Joe Mugford and Cathy Huang represented GMS at the 16th US-Japan-New Zealand Workshop on the Improvement of Structural Engineering and Resiliency, which took place in Nara, Japan on June 27-29 2016. At the conference, GMS presented findings from the post-disaster reconnaissance of the recent Kaohsiung/Meinong earthquake in Taiwan. This work was a collaborative effort between Ramon Gilsanz, Cathy Huang, Jessica Mandrick, and Joe Mugford (GMS / New York), Shyh-Jiann Hwan and Tsung-Chih Chiou (NCREE / Taiwan), and Mehmet Çelebi (USGS / California). Taiwan’s National Center for Research on Earthquake Engineering (NCREE) links researchers and practicing professionals to build interdisciplinary knowledge and expertise using a variety of computational and experimental facilities in earthquake-related fields. The United States Geological Survey (USGS) focuses on the science of the natural hazards that threaten lives and livelihoods, the water, energy, minerals, and other natural resources we rely on, the health of our ecosystems and environment, and the impacts of climate and land-use change.


The Meinong Earthquake which occurred on February 6, 2016 affected several categories of building stock for which risk identification programs have been developed by NCREE.

Mixed-use three to five story structures are a typical building type in the city of Tainan. The ground floor is an open front commercial or manufacturing space, which is laterally a soft story. The upper floors are residential and extend over a covered sidewalk, with column supports at the front of the building. NCREE has an established “street house” program which provides criteria for homeowners to evaluate and retrofit these structures. This program, as well as damage and structural deficiencies related to this type of structure, were discussed. Additionally, Taiwan’s evaluation and retrofit program for school buildings, which identifies school buildings with seismic deficiencies and determines whether or not a retrofit is warranted, was discussed.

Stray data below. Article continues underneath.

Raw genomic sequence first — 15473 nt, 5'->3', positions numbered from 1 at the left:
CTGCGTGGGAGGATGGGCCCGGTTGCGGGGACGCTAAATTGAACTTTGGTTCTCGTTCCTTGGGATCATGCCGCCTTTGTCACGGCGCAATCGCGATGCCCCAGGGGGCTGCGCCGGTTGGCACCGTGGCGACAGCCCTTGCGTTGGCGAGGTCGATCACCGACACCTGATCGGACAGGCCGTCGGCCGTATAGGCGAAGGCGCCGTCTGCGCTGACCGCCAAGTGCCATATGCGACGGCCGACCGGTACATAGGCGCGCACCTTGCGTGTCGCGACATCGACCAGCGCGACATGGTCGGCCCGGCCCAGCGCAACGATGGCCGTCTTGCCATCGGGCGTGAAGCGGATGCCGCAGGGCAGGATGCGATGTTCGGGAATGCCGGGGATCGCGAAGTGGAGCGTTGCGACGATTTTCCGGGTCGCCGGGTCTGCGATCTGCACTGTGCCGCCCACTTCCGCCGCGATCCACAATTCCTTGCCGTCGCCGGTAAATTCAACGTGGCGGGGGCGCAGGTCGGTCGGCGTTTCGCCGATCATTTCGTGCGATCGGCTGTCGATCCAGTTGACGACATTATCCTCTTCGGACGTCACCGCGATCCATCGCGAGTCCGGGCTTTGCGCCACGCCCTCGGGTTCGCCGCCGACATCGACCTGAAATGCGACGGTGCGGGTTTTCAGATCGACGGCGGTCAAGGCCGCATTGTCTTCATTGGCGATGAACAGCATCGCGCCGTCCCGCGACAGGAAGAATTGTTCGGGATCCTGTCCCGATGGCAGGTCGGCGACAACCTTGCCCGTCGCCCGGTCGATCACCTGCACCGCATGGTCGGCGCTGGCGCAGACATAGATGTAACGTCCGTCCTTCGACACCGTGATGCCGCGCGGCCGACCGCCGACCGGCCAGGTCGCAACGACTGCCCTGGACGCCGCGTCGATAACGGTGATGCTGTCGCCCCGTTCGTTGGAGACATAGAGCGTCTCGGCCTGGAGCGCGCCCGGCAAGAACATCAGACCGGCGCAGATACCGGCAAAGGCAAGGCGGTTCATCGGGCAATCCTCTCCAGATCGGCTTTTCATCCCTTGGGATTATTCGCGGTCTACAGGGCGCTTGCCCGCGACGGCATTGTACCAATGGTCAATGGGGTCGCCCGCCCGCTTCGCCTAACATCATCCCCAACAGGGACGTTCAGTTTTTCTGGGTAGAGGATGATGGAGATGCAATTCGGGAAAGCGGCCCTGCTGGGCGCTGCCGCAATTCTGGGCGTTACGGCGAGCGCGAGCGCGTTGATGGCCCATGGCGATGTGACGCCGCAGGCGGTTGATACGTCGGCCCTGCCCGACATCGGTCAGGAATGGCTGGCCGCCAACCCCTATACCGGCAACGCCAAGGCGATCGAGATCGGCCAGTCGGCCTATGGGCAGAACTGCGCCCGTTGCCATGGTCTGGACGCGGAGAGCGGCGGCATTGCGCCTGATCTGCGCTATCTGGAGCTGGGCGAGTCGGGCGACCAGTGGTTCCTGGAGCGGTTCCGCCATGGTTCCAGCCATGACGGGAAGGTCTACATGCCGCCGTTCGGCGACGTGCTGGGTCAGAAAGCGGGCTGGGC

Sponsored by the Applied Technology Council (ATC), the Japan Structural Consultants Association (JSCA), the New Zealand Centre of Research Excellence (QuakeCoRE), and the New Zealand Society for Earthquake Engineering, this Workshop discussed and developed policy recommendations for improved community resilience based on current state-of-practice, innovative engineering solutions, and emerging resilience technologies. A special focus of the Workshop was on post-earthquake repair and assessment of residual capacity in earthquake-damaged buildings.

This Workshop was the 16th in a series that began in 1984 and has been repeated every two or three years. Previous workshops have been held in California (San Diego and San Francisco), Hawaii (Honolulu, Kauai, Kona, Kohala Coast, and Maui), Japan (Kobe and Tokyo), and Victoria, British Columbia. Proceedings will be published by ATC in the near future. The next workshop is being planned to take place in New Zealand in November 2018